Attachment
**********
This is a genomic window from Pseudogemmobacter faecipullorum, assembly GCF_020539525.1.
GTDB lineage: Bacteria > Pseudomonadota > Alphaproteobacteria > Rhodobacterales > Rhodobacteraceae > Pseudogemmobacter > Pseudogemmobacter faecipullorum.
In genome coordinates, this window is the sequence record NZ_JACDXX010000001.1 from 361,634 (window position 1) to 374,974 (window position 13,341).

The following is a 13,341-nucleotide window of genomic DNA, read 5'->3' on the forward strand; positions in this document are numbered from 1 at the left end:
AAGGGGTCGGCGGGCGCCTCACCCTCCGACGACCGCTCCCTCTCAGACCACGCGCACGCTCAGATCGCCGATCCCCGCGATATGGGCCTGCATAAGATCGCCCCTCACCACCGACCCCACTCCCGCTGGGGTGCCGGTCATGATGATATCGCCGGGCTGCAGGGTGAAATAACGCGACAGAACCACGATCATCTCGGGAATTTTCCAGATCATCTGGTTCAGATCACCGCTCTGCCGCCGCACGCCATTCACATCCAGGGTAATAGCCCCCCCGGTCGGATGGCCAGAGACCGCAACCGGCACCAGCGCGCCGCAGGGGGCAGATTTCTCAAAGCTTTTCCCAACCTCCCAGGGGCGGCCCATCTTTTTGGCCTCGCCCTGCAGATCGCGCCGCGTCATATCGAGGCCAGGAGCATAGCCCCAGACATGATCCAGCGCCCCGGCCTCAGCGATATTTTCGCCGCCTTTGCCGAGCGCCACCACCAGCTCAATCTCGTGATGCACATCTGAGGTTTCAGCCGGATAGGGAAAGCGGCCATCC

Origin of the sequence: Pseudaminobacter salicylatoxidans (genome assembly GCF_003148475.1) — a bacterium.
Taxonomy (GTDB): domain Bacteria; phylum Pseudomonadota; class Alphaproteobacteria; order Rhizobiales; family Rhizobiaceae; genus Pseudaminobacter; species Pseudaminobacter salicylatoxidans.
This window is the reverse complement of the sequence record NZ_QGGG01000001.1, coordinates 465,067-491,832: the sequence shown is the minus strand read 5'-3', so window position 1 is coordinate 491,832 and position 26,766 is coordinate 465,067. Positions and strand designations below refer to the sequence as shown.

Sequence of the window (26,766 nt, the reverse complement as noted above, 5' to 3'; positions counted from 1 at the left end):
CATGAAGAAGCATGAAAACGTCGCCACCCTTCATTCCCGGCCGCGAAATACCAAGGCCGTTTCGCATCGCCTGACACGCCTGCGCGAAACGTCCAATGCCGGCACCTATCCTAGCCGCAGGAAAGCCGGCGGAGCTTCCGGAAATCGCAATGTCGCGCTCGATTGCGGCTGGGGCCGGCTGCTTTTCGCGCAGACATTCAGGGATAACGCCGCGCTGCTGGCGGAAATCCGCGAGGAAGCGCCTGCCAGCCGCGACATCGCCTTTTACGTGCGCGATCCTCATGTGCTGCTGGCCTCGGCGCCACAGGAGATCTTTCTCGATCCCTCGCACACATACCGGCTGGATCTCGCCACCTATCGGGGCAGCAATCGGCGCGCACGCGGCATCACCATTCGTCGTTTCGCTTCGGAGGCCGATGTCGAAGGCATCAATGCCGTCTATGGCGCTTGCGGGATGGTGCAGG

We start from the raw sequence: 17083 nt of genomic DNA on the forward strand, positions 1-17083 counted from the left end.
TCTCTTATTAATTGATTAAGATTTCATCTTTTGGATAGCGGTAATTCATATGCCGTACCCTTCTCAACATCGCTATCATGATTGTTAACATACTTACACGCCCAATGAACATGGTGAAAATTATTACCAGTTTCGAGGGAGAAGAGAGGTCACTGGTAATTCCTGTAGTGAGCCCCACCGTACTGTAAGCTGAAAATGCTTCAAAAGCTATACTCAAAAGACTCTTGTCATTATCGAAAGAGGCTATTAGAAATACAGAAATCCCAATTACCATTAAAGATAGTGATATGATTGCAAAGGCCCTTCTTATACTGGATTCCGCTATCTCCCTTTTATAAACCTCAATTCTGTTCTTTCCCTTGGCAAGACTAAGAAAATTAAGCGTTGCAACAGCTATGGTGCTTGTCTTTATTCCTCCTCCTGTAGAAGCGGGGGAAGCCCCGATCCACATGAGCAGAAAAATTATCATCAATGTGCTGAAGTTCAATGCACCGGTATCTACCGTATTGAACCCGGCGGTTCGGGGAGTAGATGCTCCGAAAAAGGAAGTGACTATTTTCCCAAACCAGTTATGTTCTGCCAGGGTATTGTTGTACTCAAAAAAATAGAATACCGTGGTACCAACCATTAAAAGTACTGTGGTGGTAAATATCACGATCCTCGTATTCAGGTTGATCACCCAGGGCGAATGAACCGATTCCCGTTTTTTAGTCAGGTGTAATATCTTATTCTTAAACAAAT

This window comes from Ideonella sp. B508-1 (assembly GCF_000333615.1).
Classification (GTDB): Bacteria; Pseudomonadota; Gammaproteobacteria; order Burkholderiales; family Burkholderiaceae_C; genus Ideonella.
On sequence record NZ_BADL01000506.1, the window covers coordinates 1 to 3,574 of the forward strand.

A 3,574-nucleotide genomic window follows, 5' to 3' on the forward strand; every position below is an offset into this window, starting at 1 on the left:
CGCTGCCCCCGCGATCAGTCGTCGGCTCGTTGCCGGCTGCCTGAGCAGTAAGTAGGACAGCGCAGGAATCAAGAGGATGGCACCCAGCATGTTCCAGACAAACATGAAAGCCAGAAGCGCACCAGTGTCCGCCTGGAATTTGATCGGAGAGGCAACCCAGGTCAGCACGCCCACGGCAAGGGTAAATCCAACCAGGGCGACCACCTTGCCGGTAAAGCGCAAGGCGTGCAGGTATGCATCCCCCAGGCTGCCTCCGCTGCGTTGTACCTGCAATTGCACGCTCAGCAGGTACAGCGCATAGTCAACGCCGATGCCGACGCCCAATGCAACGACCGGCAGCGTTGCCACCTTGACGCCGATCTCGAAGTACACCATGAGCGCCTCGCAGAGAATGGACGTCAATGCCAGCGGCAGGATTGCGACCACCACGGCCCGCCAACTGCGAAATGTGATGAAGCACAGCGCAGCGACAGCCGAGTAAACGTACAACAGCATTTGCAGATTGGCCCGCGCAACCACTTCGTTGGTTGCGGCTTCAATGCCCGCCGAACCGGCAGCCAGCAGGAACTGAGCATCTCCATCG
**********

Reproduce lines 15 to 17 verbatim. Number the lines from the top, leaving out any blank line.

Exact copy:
On sequence record NZ_BADL01000506.1, the window covers coordinates 1 to 3,574 of the forward strand.

A 3,574-nucleotide genomic window follows, 5' to 3' on the forward strand; every position below is an offset into this window, starting at 1 on the left:
CGCTGCCCCCGCGATCAGTCGTCGGCTCGTTGCCGGCTGCCTGAGCAGTAAGTAGGACAGCGCAGGAATCAAGAGGATGGCACCCAGCATGTTCCAGACAAACATGAAAGCCAGAAGCGCACCAGTGTCCGCCTGGAATTTGATCGGAGAGGCAACCCAGGTCAGCACGCCCACGGCAAGGGTAAATCCAACCAGGGCGACCACCTTGCCGGTAAAGCGCAAGGCGTGCAGGTATGCATCCCCCAGGCTGCCTCCGCTGCGTTGTACCTGCAATTGCACGCTCAGCAGGTACAGCGCATAGTCAACGCCGATGCCGACGCCCAATGCAACGACCGGCAGCGTTGCCACCTTGACGCCGATCTCGAAGTACACCATGAGCGCCTCGCAGAGAATGGACGTCAATGCCAGCGGCAGGATTGCGACCACCACGGCCCGCCAACTGCGAAATGTGATGAAGCACAGCGCAGCGACAGCCGAGTAAACGTACAACAGCATTTGCAGATTGGCCCGCGCAACCACTTCGTTGGTTGCGGCTTCAATGCCCGCCGAACCGGCAGCCAGCAGGAACTGAGCATCTCCATCG